If you haven't heard already, J Sainsbury has announced that it has ‘agreed terms’ for a £15bn deal to ‘combine’ with the Asda Group. Walmart (which currently owns Asda) will retain a 42% holding in the combination.
Although the two brands will remain seperate, Sainsbury's hopes the move will strengthen the group's position in a dynamic market by allowing it combine Asda's low-cost groceries and the George clothing brand with Sainsbury's traditionally higher end products and catalogue retailer Argos (which the chain purchased in 2016).
The man who is set to lead the new merged behemoth, Sainsbury's CEO Mike Coupe, has said that there will be no store closures and has all but promised consumers that there will be an overall reduction in prices - some by up to 10%.
However, given that the deal is not expected to be completed until autumn 2019, is it all a bit too soon for such confidence?
What type of deal will go ahead?
The deal is yet to be rubber stamped by the Sainsbury’s board, and the Competition and Markets Authority (CMA) has already announced plans to review the merger.
While the Sainsbury’s board is unlikely to pose much of a problem, convincing the watchdog that the move does not reduce ‘competition and choice for shoppers’ looks much harder - at least without having to close a number of stores.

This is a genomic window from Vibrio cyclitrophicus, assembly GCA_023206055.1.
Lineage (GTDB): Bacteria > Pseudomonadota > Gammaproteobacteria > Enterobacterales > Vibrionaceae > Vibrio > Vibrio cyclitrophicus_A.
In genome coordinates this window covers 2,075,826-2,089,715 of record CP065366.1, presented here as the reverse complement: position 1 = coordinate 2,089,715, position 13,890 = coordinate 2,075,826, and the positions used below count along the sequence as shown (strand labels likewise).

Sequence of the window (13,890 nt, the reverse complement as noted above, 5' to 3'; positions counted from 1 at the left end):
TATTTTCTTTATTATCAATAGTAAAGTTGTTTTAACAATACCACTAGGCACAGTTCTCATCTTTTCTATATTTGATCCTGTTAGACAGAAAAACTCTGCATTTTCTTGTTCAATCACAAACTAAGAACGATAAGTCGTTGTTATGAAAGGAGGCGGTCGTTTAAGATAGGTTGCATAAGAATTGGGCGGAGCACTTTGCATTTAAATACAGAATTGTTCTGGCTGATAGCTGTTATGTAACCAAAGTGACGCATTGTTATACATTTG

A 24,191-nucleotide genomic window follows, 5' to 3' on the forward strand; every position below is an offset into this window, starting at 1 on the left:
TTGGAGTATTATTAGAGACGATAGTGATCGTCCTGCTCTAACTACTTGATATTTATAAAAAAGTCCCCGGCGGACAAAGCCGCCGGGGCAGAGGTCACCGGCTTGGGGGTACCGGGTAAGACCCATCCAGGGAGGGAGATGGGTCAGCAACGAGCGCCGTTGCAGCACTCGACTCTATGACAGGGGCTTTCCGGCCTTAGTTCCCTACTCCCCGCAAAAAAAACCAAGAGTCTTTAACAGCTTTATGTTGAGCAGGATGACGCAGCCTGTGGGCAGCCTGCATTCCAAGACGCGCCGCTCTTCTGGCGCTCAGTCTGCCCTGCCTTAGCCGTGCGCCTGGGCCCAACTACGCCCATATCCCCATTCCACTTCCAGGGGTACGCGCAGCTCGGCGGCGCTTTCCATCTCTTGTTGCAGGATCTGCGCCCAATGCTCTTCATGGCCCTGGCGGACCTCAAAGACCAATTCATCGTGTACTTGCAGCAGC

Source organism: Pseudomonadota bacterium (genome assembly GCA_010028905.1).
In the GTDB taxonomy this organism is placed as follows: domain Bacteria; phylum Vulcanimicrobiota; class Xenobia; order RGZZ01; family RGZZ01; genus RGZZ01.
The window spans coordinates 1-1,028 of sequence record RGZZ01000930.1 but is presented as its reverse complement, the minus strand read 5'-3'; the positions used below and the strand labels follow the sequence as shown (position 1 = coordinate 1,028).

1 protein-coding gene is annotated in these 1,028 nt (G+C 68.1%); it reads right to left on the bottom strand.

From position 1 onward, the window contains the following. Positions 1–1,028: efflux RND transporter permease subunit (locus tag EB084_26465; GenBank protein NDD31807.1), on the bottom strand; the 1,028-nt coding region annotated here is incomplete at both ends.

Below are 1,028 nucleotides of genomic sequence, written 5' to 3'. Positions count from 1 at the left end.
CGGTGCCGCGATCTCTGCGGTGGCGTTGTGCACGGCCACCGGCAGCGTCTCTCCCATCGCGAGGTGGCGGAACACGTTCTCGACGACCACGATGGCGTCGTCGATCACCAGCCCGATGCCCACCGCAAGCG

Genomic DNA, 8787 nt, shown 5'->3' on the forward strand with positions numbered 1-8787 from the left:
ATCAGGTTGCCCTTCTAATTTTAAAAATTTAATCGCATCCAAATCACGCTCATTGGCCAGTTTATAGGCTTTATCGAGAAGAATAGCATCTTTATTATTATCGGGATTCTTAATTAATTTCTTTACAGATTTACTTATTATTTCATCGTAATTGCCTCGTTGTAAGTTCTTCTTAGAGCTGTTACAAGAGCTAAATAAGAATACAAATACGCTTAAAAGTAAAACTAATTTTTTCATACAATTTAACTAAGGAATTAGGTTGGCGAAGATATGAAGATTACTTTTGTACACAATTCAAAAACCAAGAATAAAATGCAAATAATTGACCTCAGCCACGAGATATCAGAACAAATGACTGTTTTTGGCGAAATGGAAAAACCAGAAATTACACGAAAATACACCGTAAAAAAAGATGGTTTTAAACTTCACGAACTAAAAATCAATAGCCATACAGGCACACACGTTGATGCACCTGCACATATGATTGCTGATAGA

After the merger, the group will have a joint 2,800 stores, £51bn combined revenues and a 59% share of the total UK retail market - with Tesco’s 27.6% and Morrison’s 10.4% market shares, the top three supermarket groups (no longer four) would account for nearly 70% of the total market.
In 2004, Morrison’s was forced by the Office of Fair Trading to divest with 50 stores after it purchased the grocer Safeway amid similar market competition concerns - and that was in a much smaller deal.
If the CMA rule sales are necessary in this case, it could present a delicate dilemma. If too few are sold concerns regarding market dominance and concentrated monopolies are unlikely to go away, sell too many and one has to question the point of the deal in the first place.
Sainsbury's pledge to reduce prices may help show benefit to the consumer, but this has been delivered with little detail and with no binding commitment.
So is there any hope?
Sainsbury’s will claim that this deal takes place within a very different market than the 2004 Safeway deal, and may argue that the rise of two well known German discounters and the seemingly endless growth of some company called Amazon has helped to create a much more varied and competitive marketplace.
It may also take hope from the fact that the CMA approved Tesco’s purchase of the wholesaler Booker in 2017, despite similar concerns that the retailer would have too much influence on the supply chain.
Only time can really tell, but one thing is certain: it’s going to be fascinating.
Image credit: Chinnapong/Shutterstock